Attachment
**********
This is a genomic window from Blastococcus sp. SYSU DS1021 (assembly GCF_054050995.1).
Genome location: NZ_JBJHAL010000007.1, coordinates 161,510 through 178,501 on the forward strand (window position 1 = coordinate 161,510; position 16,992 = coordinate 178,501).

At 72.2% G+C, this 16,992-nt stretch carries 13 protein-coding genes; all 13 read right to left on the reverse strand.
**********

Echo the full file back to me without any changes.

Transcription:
This is a genomic window from Blastococcus sp. SYSU DS1021 (assembly GCF_054050995.1).
Genome location: NZ_JBJHAL010000007.1, coordinates 161,510 through 178,501 on the forward strand (window position 1 = coordinate 161,510; position 16,992 = coordinate 178,501).

At 72.2% G+C, this 16,992-nt stretch carries 13 protein-coding genes; all 13 read right to left on the reverse strand.